We regret to announce that we will not be offering BioChIP for 2013 due to budgetary constraints.
Are you interested in creating new tools for biology and medical diagnostics? Do you want to learn more about microfluidics and gain hands-on experience with microfabrication? BioChIP may be a great program for you!
BioChIP (Biology on a Chip Internship Program) is a hands-on 10-week program where undergraduates from around the country design, prototype, and test microfluidic devices aimed at addressing questions in biology. BioChIP participants work in pairs and develop their project with two faculty mentors: one with expertise in engineering microdevices and one with expertise in biological/clinical science who has a need for a specific innovative experimental tool.
Participants work in the microfluidics instructional laboratory within UC Berkeley’s Biomolecular Nanotechnology Center (BNC). All participants learn to design devices using AutoCAD, build functional prototypes using soft polymer lithography, and conduct experiments on biological specimens. Check out our past projects to see what previous participants have done.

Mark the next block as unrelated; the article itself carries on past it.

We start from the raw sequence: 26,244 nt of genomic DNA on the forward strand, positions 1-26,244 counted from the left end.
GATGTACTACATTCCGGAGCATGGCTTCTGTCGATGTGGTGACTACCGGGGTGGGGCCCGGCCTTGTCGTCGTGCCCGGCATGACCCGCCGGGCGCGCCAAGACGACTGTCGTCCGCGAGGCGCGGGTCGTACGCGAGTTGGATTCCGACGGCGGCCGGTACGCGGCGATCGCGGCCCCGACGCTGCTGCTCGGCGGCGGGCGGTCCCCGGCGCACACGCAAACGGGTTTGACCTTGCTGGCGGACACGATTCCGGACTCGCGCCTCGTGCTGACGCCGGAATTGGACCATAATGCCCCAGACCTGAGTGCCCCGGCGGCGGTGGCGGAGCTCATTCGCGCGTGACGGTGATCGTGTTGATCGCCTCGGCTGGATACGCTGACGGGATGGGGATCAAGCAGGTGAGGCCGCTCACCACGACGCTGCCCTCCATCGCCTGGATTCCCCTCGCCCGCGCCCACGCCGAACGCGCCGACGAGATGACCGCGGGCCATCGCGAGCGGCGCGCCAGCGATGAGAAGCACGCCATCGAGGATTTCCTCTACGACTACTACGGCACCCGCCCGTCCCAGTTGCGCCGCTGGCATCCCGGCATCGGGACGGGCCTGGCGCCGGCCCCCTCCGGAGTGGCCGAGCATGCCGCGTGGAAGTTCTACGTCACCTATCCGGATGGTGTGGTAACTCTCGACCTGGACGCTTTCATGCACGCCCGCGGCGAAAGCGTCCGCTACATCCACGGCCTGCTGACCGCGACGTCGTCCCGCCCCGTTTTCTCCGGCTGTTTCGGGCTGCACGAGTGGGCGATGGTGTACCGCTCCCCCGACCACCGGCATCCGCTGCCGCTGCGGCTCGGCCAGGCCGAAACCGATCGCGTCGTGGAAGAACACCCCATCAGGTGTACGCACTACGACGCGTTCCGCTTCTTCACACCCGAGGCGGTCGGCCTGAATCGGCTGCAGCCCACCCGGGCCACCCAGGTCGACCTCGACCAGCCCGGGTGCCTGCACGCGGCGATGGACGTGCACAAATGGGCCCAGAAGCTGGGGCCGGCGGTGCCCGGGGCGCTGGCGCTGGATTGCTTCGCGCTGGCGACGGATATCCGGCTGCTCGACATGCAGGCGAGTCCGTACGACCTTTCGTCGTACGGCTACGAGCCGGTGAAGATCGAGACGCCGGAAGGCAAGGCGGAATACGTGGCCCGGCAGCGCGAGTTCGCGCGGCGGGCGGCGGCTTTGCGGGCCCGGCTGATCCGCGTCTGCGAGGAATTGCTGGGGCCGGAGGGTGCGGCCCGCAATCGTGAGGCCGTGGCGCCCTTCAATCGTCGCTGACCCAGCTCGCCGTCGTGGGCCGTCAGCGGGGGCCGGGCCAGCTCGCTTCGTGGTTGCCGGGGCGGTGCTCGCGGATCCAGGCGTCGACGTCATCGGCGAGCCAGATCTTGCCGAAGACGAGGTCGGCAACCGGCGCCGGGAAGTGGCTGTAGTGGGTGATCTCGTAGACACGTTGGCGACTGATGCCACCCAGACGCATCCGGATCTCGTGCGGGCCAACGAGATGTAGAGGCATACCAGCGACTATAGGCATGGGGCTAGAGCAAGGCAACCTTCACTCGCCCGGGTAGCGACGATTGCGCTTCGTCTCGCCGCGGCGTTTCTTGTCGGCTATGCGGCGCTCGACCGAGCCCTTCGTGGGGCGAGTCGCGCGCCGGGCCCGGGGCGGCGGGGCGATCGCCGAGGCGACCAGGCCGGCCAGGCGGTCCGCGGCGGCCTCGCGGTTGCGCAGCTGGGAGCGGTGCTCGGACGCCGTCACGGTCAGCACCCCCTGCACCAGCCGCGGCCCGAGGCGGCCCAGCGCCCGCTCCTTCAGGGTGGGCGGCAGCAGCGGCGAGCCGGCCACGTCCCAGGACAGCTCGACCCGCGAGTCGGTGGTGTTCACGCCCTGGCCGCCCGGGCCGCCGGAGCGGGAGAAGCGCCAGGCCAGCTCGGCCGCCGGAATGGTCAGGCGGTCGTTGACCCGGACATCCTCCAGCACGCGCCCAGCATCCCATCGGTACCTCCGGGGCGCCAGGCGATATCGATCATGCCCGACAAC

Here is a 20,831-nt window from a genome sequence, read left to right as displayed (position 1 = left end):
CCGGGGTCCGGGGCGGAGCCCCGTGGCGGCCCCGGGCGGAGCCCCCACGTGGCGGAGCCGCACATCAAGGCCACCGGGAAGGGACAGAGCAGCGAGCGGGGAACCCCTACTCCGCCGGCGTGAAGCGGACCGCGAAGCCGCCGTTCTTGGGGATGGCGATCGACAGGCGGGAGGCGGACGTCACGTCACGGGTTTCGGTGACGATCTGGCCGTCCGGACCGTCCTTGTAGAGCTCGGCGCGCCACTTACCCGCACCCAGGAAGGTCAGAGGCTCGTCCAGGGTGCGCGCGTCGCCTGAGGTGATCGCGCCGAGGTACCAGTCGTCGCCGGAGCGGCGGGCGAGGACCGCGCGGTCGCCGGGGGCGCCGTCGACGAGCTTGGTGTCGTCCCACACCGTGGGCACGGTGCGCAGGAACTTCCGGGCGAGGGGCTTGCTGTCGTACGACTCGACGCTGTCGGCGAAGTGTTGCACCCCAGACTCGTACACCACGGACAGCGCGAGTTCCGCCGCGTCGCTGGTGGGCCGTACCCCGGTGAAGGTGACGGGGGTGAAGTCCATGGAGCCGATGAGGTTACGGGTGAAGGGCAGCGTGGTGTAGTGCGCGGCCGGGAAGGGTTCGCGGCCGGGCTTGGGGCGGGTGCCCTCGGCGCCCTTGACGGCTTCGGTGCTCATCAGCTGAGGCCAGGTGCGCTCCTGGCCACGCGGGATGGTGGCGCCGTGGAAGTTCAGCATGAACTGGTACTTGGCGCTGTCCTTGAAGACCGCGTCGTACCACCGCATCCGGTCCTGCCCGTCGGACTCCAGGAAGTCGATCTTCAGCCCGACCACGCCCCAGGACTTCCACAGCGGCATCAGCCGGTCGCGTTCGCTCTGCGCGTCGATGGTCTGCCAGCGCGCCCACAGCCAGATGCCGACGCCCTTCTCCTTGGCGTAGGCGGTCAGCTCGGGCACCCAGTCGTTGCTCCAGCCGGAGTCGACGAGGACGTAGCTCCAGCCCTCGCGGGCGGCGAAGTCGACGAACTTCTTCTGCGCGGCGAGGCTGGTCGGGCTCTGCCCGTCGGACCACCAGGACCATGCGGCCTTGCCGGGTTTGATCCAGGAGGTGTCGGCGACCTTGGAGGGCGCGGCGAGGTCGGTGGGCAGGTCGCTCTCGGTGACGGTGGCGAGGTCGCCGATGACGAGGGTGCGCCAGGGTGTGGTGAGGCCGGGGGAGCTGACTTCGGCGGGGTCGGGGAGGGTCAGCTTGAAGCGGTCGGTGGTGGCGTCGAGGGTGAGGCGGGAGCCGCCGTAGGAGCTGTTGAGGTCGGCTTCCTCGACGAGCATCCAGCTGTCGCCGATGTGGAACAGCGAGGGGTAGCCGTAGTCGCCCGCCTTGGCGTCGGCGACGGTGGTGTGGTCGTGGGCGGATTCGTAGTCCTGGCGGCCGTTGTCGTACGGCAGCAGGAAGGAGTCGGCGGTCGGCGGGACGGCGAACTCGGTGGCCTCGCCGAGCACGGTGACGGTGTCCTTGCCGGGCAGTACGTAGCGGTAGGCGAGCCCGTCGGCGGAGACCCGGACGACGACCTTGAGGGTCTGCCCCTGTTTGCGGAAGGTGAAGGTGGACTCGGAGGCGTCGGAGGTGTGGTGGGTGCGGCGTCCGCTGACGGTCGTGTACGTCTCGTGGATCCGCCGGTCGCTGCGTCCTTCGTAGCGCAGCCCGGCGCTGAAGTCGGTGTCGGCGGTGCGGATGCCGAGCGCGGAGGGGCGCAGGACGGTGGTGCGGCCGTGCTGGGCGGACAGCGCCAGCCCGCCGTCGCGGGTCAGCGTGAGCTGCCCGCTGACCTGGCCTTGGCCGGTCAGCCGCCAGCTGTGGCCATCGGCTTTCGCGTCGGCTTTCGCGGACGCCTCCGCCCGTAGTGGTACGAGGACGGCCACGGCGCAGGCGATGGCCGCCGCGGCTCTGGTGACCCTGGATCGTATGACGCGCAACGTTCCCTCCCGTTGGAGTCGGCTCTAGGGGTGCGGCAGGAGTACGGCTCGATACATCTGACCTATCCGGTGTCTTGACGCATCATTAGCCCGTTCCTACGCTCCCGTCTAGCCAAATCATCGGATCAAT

BioChIP prepares students for graduate study through lectures, workshops, and hands-on training relevant for research at the intersection of engineering and biology. Participants will have the opportunity to discuss graduate school with current graduate students, learn about cutting-edge research and product development from faculty and local entrepreneurs, and learn to critically evaluate research literature through weekly journal club meetings. The program culminates with a poster session where participants present their results. Participants receive housing in Berkeley's International House, a dynamic living environment which is home to a diverse mix of current and visiting students, and we plan fun outdoor social activities throughout the summer. Check out the alumni page to see what past participants have said about their BioChIP summer experiences.
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This material is based upon work supported by the National Science Foundation under Grant No. 0852058